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Nissan Altima SV 2019
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I have noticed RPM fluctuation while am cruising, it does not happen at low speeds, I tried to clean the fuel filter it disappeared for a while and came back again, I changed it but it keep happening.RPM problem this is a link for the video I hope it can help clarify it.
 

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2022 Altima SV
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I can't see it but you checked the fuel filter so I assume you checked the air filter and plugs as well, right? Did you run the scanner for any errors at all? if no errors show, could it be the slippage of the CVT belt? I'm not sure how you can scan this but I would think that's cause for the RPM spikes? see if that happens on certain RPM and to mimic the RPM at low speed to confirm CVT belt slip. Almost forgot, oxygen sensor? that would show on the scanner
 

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I have noticed RPM fluctuation while am cruising, it does not happen at low speeds, I tried to clean the fuel filter it disappeared for a while and came back again, I changed it but it keep happening.RPM problem this is a link for the video I hope it can help clarify it.
Are you aware that the fuel filter is part of the fuel pump that's inside the fuel tank? To check fuel flow, tee-in a temporary fuel pressure gauge between the fuel feed hose and the fuel rail. The reading at idle should be 51 psi. There may be a problem with the CVT. To enhance longevity, the CVT fluid should always be replaced every 30,000 mi. When the fluid stays in too long, the chemical properties of the fluid get compromised and it can no longer provide that cushion that's so needed between the steel belt and the cones. Perform a simple drain/fill; it might fix your problem.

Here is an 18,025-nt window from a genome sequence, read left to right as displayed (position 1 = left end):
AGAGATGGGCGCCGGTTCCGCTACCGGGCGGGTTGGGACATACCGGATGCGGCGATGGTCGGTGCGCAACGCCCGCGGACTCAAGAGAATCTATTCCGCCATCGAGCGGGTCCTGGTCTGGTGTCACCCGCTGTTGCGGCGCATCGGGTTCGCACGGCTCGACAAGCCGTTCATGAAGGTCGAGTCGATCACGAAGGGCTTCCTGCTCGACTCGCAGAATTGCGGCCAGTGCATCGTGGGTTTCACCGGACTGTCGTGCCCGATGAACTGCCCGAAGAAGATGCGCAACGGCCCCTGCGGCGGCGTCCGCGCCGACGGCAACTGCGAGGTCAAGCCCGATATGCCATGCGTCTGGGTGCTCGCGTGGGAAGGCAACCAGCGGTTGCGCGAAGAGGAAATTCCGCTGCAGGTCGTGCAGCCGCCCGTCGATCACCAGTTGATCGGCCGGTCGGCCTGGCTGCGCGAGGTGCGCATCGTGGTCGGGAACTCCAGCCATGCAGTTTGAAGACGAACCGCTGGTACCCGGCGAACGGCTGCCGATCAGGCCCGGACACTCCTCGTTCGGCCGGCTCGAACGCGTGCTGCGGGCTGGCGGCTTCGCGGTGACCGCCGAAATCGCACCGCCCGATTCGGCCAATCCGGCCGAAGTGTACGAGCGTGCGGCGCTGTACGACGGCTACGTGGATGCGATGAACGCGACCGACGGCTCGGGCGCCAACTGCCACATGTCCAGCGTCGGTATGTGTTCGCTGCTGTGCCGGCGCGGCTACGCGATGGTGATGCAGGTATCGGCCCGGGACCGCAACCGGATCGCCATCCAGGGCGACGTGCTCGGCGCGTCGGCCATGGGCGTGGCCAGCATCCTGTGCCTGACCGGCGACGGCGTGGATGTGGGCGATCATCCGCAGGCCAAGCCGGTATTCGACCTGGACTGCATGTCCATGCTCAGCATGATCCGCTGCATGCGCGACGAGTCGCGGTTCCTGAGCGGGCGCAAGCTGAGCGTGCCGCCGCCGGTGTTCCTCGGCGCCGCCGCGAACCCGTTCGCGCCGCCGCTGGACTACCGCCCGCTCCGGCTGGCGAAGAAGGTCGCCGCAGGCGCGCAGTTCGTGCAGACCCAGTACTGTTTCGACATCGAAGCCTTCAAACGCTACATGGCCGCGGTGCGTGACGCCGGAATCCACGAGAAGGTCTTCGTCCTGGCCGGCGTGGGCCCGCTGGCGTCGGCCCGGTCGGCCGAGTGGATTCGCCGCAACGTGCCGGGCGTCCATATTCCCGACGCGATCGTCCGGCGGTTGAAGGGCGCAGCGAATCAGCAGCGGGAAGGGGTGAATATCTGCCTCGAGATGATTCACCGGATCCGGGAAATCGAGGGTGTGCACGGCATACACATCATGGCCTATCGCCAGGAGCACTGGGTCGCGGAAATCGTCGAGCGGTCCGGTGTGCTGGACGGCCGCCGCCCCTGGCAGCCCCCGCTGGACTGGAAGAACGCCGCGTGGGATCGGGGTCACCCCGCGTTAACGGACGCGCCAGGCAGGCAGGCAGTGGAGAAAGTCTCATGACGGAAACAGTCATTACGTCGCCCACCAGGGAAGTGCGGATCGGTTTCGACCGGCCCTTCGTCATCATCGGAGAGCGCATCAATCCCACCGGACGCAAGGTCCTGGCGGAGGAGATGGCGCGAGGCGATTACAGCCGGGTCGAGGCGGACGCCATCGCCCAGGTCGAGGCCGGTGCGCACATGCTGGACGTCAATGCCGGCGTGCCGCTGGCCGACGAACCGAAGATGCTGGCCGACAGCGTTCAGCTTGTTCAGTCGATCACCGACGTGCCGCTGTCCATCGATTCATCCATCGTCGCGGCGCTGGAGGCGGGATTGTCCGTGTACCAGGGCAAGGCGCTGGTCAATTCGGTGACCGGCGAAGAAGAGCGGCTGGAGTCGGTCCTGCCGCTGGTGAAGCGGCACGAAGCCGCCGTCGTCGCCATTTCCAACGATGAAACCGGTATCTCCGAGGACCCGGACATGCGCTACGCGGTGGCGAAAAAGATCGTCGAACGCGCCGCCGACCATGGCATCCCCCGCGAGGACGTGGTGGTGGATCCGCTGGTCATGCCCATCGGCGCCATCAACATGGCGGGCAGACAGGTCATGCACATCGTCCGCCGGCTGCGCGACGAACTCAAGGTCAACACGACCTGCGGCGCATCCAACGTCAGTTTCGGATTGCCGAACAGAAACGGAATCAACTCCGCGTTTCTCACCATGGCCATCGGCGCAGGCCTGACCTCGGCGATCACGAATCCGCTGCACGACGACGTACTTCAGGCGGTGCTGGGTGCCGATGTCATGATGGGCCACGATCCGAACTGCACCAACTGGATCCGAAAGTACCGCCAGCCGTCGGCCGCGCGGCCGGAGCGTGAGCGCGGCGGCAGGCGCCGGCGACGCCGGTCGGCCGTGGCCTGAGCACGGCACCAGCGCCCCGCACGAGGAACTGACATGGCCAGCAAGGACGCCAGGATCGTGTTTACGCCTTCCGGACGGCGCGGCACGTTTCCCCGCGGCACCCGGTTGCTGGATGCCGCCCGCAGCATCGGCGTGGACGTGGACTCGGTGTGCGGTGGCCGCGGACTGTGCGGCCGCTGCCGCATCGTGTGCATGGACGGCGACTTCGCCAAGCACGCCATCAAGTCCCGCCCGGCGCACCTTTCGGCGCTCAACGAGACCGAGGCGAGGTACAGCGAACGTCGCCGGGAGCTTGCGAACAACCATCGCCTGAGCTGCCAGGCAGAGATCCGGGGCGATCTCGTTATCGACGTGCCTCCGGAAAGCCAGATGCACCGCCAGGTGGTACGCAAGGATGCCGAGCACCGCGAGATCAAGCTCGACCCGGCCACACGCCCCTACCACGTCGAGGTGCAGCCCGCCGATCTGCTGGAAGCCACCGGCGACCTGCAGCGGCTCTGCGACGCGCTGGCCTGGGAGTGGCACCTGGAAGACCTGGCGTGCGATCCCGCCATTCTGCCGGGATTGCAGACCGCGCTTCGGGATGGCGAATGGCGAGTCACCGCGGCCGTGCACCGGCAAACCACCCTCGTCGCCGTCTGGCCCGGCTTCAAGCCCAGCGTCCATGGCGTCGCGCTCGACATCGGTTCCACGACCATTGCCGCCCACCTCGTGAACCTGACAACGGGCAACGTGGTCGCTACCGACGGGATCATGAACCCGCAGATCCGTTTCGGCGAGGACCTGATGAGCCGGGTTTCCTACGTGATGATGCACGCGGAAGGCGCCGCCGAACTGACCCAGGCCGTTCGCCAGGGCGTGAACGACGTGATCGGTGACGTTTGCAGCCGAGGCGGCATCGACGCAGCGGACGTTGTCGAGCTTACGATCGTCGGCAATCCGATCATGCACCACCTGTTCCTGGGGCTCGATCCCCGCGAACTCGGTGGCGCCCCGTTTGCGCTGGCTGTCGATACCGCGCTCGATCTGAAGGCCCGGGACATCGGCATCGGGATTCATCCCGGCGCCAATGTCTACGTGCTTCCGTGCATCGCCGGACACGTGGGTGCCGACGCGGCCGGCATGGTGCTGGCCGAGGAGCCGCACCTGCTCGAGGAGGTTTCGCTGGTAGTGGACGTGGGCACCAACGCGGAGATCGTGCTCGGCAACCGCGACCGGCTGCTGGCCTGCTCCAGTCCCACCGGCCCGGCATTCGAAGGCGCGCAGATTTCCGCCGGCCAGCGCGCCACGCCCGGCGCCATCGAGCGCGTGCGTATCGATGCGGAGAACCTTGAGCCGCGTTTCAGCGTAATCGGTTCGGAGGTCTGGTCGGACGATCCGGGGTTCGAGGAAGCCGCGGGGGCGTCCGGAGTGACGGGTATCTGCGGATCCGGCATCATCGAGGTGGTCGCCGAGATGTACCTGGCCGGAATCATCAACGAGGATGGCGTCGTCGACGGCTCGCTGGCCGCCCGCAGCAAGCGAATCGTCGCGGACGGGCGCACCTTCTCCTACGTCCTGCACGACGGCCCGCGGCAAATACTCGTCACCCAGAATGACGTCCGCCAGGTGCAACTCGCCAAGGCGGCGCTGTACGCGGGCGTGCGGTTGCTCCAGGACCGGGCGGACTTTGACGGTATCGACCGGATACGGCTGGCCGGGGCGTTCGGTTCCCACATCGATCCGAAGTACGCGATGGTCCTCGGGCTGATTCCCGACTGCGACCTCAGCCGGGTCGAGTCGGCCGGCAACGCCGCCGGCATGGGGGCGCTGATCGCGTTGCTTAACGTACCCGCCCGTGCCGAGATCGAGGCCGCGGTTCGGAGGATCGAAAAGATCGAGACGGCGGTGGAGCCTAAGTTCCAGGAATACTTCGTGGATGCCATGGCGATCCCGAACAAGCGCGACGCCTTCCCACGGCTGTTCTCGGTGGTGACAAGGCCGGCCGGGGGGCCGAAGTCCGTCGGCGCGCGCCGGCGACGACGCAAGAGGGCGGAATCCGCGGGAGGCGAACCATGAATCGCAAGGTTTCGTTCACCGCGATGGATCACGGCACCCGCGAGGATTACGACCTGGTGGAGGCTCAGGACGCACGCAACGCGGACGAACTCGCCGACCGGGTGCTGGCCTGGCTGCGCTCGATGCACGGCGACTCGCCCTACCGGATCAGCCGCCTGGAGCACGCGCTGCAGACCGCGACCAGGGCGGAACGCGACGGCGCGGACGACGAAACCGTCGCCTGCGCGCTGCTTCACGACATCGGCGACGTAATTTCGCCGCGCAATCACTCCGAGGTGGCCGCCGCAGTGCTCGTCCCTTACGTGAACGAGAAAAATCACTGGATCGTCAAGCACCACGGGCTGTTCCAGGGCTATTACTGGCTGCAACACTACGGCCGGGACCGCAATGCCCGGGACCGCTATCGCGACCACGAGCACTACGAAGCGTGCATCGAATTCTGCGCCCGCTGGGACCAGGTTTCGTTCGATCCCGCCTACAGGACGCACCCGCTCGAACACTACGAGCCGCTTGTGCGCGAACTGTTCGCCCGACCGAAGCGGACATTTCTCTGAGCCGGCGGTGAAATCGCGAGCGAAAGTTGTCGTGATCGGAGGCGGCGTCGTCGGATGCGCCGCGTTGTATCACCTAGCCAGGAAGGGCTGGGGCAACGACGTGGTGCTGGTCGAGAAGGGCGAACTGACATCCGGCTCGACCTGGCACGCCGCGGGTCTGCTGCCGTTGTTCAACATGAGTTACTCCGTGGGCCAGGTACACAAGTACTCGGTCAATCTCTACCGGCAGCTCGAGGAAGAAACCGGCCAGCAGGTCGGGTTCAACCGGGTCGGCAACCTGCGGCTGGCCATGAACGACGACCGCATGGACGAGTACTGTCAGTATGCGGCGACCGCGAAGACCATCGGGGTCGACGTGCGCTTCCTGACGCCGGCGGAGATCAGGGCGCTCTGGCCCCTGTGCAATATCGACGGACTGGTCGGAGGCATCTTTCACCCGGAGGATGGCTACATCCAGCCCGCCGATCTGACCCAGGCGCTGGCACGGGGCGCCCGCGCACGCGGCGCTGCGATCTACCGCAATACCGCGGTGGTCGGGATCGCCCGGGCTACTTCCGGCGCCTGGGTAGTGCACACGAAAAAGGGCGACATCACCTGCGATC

There are many conditions in the CVT that could cause it to drop into "fail safe mode". The Transmission Control Module (TCM) has a fail-safe mode. The mode functions so that operation can be continued even if the signal circuit of the main electronically controlled input/output parts is damaged. One of the first things to do is perform an ECU/TCM code readout with a portable scan tool to see if any fault codes are set. The tool can be purchased at most auto parts stores. Post the actual codes here on the forum so that we may be able to help you further. If there is one or more fault codes set, they can help point to the malfunction. If you have a copy of the Factory Service Manual (FSM) for your vehicle, the code readout procedure is described there along with a listing of codes. You can download a copy of the FSM from this web site: https://diyservicemanuals.com/nissan-altima-service-repair-manuals/. The section TM is the one you need to read.

To be able to read CVT codes, download a copy of the CVTz50 app for an android smartphone and get a VeePeak VP11 adaptor for your diag port (the VP11 is the cheapest ELM327 that works right with CVTz50, not all of them do). With that, you can read any CVT codes yourself, read the CVT temperature in realtime, and also check the CVT-A/CVT-B count for any history of overheating. If something bad did happen, at least you'll get an inkling of what it was from the past evidence by seeing that the counts are greater then zero.

If the CVT only goes into "fail safe mode" when fully warmed up, then the suspected failing component may possibly be the CVT temperature sensor circuitry; this is just a guess, so the code readout is essential. P17F0 and P17F1 never turn on the MIL on any Nissan model. P17F0 is the CVT "death code", it means severe belt slippage was detected. There are "judder detection" codes in almost everything 2013 and up that give a quick estimation of the CVT's condition and usually determine what fix is applied. P1F71 generally means a new Valve Body as long as a belt inspection doesn't reveal damage, P1F70 is a "death code" that almost always means belt damage and a rebuild or replacement. Minor slippage causing a P1F71 can often be resolved with timely fluid changes, but serious slippage with a P1F70 is usually a death warrant for the trans.
 
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